Civilian Review Boards: activist and association views

Police reform advocates like the newly forming Coalition for Justice and Equality and coalition member ACLU of Maryland are taking a close look at the “Law Enforcement Bill of Rights” (LEOBR), the statute that governs procedures when Maryland police stand accused of wrongful injury or death.  One measure under discussion is to authorize strong Civilian Review Boards (CRBs) that could serve as an independent, civilian check on police.  I decided to do a little research.

Lessons from Charlotte, NC
MCCRC’s long-time ally and coalition partner, the Bill of Rights Defense Committee (BORDC) is in touch with activists around the country with experience in trying to make CRBs work.  They put us in touch with one of those activists: Robert Dawkins, a Democracy North Carolina organizer whodemocracync‘s had notable success in reforming the Charlotte, NC Civilian Review Board.  In a phone conversation, Mr. Dawkins identified some of the key issues as …

  • Information gathering: i.e., is the board empowered to make informed decisions?  Police departments often only share summaries of a case rather than whole case file, citing concerns about confidentiality.  Perhaps understandably, it’s a key issue for police unions — but the practice meant CRB members were forced to take the police department’s word about the case, rather than review it themselves.   The solution to the dilemma was for Charlotte CRB board members to sign confidentiality agreements — and see the full case files.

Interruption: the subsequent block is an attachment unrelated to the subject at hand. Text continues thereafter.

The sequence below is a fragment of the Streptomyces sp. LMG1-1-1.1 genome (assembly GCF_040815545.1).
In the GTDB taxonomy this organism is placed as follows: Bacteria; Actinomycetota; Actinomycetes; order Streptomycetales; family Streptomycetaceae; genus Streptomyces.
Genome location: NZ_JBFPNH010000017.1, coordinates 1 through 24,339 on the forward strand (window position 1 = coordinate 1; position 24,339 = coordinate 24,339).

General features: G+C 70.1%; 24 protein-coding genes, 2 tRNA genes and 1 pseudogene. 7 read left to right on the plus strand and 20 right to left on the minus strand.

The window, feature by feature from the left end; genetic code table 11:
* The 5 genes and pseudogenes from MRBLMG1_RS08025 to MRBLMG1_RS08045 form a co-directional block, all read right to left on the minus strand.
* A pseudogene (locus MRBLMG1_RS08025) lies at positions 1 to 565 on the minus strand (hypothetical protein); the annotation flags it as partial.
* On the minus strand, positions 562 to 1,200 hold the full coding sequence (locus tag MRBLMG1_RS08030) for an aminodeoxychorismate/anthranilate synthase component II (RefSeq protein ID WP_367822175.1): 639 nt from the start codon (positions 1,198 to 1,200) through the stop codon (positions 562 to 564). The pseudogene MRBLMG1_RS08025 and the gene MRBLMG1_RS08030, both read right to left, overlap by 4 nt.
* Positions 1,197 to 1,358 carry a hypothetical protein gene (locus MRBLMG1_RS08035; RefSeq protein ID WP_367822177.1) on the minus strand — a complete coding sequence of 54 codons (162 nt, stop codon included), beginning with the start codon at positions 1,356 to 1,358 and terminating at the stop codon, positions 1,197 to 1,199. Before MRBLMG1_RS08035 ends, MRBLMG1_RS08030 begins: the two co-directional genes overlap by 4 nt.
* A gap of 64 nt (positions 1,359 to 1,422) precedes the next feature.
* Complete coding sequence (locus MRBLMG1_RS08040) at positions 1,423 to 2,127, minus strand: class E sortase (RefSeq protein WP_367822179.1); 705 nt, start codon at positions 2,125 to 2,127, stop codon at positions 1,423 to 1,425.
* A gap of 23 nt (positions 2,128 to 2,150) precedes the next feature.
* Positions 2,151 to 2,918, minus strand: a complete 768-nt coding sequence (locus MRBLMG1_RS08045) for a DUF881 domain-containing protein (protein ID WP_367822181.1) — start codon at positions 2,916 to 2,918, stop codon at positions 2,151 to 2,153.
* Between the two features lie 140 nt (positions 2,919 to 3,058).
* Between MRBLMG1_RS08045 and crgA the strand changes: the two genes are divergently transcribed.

• Threshold for investigation: before the Charlotte reforms, its CRB could only go forward with cases where a “preponderance of evidence“supported the complaint (n.b.: when much of that evidence was unavailable to the board and plaintiffs).  That was too high a burden, one leading to game-changing headlines that the “CMPD review panel rules against citizens – every time” (Charlotte Observer 2/16/13):  “…It’s not surprising citizens have never won: The board has no independent power to investigate, and citizens must meet an unusually high standard of evidence for the board to even hold a formal hearing.”  After months of debate, Charlotte City Council revised the process: the new threshold for review was “substantial evidence” supporting the complaint.
  • Difficulty for plaintiffs: the complaint process can be confusing and bureaucratic; while the police officers and their lawyers are familiar  with it, new plaintiffs are not.  The city of Charlotte now appoints advocates to help plaintiffs navigate the process.
  • Transparency: reforms in Charlotte helped make it easier to know who was on the CRB, how often they met, and how they are appointed — keeping both the board and the city government that appointed its members accountable to the public.

But the principal issue for a truly effective CRB — one that’s “worth a hill of beans,” to quote Mr. Dawkins — is this:

  • Decision making power:what power does the board have to subpoena or investigate independently? In Charlotte, the answer unfortunately remained: “none.”  State laws would need to be changed for North Carolina CRBs to get real power.  There’s an excellent proposed Prohibition of Discriminatory Practices Bill,” sponsored by Rep. Rodney Moore, that would give North Carolina CRBs subpoena authority, but it’s unlikely to be passed by the state legislature.

NACOLE
There’s an association for everything, so there’s one for CRBs: the National Association for Civilian Oversight of Law Enforcement (NACOLE). For those of us who’d like to learn more about CRBs, the NACOLE web site provides a listserv, newsletter, detailed oversight agency profiles and enabling legislation for CRBs in cities from Albany to Portland and San Francisco, as well as a number of backgrounder white paper reports.

The association has submitted a statement to the Presidential Commission on 21st Century Policing,” the body convened by President Obama in response to events in Ferguson, Staten Island, Cleveland, and elsewhere.  In it, NACOLE President Brian Buchner writes,